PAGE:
Introduced in 1982 the pcjr was ibm's attempt to make some headway into the home market. It had some success but was overpriced compared to the apple II and the commodore 64. They keyboard that first shipped with the system was a large problem as it was a "chiclet" type. This meant the keys were little rubber rectangles so touch typing was nearly impossible. Ibm later offered a much better standard type keyboard which made typing much better. The problem was ibm waited too long and had to large of a backlog of orders for the new keyboard that by the time the started filling requests the pcjr was doomed. Sometime in late 1984 to early 1985 ibm discontinued the pcjr.

Processor Intel 8088 4.77mhz
Type of BUS pcjr sidecard bus (proprietary isa)
Memory (Min/Max) 64k/736k
Display CGA + 16 color pcjr mode
Announce date ~1983
List price 1.300 US$ (no monitor/printer)

Now for a look inside a pc jr. I don't have a modem card yet but once I get one I'll post a photo of it. Click on each photo for a full sizes version (caution some of them are over 300k)

Here is the system I'll tear down. No harm will come to this system :-)
Here is the inside. My system has the floppy option installed. Not every pcjr will have this. My system also has the 64k ram upgrade taking it to 128k. The cards going from left to right are power board / 64k memory upgrade / floppy controller. The empty socket between the memory upgrade and the floppy controller is for a modem card.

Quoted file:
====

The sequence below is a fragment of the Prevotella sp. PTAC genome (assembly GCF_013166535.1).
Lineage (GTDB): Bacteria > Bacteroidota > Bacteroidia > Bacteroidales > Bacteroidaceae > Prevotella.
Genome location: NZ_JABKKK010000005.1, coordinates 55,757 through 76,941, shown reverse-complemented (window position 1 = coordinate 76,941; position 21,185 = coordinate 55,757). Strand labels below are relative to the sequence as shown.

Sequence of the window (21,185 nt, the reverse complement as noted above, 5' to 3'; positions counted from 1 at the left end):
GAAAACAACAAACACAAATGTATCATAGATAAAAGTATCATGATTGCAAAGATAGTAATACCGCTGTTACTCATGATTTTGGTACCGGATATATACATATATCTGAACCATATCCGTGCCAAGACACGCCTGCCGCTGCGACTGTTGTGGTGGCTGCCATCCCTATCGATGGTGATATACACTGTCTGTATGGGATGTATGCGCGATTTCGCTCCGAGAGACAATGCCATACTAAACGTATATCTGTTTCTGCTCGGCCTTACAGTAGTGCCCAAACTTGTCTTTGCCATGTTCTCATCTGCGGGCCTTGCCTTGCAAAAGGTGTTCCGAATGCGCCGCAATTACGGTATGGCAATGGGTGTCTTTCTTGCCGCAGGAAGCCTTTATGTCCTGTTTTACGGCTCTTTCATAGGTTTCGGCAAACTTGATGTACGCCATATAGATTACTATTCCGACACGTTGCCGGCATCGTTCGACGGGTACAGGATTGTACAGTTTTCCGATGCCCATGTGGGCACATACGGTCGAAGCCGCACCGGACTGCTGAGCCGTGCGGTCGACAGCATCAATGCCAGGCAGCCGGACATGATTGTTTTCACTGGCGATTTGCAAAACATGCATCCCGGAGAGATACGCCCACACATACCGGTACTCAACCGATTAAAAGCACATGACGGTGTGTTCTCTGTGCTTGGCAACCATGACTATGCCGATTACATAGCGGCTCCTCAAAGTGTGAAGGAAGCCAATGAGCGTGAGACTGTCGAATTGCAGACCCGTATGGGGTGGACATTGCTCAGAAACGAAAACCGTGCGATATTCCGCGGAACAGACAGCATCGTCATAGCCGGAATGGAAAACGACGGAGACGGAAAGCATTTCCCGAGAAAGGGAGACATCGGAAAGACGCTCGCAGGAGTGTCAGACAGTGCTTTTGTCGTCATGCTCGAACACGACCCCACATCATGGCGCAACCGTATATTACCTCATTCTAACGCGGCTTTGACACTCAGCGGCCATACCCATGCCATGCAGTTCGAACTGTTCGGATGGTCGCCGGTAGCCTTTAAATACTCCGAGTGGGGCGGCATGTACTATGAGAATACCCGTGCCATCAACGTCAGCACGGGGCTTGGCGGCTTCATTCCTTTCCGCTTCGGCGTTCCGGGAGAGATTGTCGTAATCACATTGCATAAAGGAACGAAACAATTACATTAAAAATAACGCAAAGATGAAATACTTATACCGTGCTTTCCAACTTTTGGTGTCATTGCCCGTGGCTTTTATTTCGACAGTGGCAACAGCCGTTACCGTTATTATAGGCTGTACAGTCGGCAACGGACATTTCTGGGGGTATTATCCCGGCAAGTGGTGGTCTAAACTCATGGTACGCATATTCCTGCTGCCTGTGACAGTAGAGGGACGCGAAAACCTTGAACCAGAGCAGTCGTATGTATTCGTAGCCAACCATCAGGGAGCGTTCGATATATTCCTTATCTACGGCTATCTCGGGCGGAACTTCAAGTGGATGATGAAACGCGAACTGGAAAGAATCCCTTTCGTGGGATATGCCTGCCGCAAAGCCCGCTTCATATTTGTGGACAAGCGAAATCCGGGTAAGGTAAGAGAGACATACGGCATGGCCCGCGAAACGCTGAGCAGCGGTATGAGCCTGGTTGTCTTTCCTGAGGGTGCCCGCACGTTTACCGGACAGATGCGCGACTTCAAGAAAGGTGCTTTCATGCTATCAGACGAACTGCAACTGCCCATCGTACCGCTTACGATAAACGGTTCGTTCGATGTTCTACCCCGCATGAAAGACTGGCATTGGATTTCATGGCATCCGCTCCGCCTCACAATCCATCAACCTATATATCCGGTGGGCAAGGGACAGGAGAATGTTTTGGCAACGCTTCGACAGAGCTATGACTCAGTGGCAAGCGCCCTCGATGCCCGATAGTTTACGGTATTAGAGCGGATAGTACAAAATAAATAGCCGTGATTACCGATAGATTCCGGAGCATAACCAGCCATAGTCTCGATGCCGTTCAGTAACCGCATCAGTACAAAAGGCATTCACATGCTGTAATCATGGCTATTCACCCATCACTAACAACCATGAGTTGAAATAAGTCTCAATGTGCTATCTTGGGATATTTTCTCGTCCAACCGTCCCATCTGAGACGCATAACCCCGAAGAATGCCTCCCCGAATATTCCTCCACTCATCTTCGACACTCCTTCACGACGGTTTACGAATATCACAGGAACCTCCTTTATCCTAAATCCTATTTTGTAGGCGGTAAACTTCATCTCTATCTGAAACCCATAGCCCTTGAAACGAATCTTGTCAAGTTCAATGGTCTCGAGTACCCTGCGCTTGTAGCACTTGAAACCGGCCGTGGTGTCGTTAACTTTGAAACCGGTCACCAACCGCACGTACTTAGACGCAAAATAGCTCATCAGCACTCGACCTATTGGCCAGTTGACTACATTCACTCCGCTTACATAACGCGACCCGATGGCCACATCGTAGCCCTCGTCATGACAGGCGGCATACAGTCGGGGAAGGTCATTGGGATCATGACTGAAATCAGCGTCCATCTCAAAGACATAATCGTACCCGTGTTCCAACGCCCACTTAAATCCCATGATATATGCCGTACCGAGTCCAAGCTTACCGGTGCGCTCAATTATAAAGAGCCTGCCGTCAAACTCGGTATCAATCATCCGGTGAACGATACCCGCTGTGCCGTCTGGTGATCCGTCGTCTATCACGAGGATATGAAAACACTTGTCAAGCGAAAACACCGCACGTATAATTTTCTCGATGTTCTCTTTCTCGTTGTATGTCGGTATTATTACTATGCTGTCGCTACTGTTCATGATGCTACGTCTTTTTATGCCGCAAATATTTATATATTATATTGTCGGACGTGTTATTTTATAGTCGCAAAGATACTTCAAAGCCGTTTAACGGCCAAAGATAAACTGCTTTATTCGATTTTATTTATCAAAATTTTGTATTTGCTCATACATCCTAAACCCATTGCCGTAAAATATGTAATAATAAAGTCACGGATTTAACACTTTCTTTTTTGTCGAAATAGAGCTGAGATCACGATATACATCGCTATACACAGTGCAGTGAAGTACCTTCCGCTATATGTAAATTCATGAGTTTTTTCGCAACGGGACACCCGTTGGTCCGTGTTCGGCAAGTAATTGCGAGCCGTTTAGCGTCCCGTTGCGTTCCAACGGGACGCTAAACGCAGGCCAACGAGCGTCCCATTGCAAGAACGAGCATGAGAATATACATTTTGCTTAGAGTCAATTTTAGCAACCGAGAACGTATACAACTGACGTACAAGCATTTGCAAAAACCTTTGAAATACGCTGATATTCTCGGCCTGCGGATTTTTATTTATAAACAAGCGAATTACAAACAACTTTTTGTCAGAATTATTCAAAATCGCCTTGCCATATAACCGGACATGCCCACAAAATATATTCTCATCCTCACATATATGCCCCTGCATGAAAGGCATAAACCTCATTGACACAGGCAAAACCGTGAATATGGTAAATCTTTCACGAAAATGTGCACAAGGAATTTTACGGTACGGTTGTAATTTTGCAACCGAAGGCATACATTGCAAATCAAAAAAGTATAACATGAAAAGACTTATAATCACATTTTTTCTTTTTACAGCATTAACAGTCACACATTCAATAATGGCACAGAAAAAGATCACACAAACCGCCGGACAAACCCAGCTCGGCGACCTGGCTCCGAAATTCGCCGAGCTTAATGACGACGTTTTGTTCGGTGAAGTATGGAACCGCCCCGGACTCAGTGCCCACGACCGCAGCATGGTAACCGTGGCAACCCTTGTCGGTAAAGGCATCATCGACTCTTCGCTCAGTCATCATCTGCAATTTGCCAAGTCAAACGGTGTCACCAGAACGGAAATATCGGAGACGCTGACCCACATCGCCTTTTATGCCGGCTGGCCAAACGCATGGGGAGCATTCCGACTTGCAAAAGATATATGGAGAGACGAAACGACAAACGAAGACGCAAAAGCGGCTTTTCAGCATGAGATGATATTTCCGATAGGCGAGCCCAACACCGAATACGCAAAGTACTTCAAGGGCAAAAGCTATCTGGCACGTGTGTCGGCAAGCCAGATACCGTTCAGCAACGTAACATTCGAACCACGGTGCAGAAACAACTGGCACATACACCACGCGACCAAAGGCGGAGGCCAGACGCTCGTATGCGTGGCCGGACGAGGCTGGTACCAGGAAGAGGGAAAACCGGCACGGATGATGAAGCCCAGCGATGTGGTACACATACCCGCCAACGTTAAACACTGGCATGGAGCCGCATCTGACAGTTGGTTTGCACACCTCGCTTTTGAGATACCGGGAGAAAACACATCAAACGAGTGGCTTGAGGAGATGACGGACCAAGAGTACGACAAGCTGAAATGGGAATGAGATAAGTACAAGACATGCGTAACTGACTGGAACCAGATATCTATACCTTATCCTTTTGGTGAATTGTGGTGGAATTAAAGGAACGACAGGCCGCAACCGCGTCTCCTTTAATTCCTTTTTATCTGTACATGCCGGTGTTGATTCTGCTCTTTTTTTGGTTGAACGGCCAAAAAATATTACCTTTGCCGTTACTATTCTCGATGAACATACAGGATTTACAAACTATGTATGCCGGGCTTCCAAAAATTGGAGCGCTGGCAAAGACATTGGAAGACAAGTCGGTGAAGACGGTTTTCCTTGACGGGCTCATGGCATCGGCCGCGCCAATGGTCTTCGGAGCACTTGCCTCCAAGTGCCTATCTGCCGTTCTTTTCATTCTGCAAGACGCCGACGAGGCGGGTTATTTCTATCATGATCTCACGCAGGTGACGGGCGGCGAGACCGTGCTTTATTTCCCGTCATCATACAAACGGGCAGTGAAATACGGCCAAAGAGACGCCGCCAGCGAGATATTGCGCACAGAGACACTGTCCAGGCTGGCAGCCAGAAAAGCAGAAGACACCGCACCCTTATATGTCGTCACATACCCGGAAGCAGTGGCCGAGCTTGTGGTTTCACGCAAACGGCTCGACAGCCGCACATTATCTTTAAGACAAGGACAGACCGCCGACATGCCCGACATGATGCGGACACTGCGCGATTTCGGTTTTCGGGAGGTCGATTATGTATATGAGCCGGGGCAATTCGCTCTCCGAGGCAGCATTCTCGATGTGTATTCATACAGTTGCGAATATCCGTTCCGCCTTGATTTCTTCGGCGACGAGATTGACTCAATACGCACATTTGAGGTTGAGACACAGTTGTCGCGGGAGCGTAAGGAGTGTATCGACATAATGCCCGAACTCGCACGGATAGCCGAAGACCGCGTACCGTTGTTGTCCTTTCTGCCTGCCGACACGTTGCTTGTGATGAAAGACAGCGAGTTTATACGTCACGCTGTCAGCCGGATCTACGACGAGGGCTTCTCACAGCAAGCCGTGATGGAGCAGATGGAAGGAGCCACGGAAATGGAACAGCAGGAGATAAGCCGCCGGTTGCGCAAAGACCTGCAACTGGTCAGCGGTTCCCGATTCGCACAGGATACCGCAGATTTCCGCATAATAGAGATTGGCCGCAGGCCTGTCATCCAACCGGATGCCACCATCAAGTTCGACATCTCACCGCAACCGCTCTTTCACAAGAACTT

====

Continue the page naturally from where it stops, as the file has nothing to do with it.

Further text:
Here is a better look at the power supply board. It's odd it needs this as the jr comes with an external power adapter. The connectors on the left end are their to power the floppy drive.
Here is the 64k ram expansion card. Not much else to say about it.
Here is the floppy controller. It was designed to operate only one drive but a hack dose exist that allows the use of two drives. Both drives will turn on when a read/write is requested but only the correct drive will fully respond. I have not done this hack but have read success from several others.
Not much special here. just a standard floppy drive with a fan on the back. Still trying to figure out why they did not place the fan near the power board as it generates the most heat. Dose it really make since to drag all that heat over the entire system?
With the floppy drive on it's site you can see how it's attached to the system. Just simply gram the back and give a steady pull and it should come out.
With everything out we can see the entire mainboard. The 8088 processor is the long horizontal chip next to the sidecard bus to the right. The system rom is above the left cartridge port.
here is the label on the underside of the system. Gives basic information like model number and fcc information. As with nearly all ibm system this one was not made by ibm ("Manufactured for ibm" clearly visible in the upper left corner of the sticker(upper right of the photo)).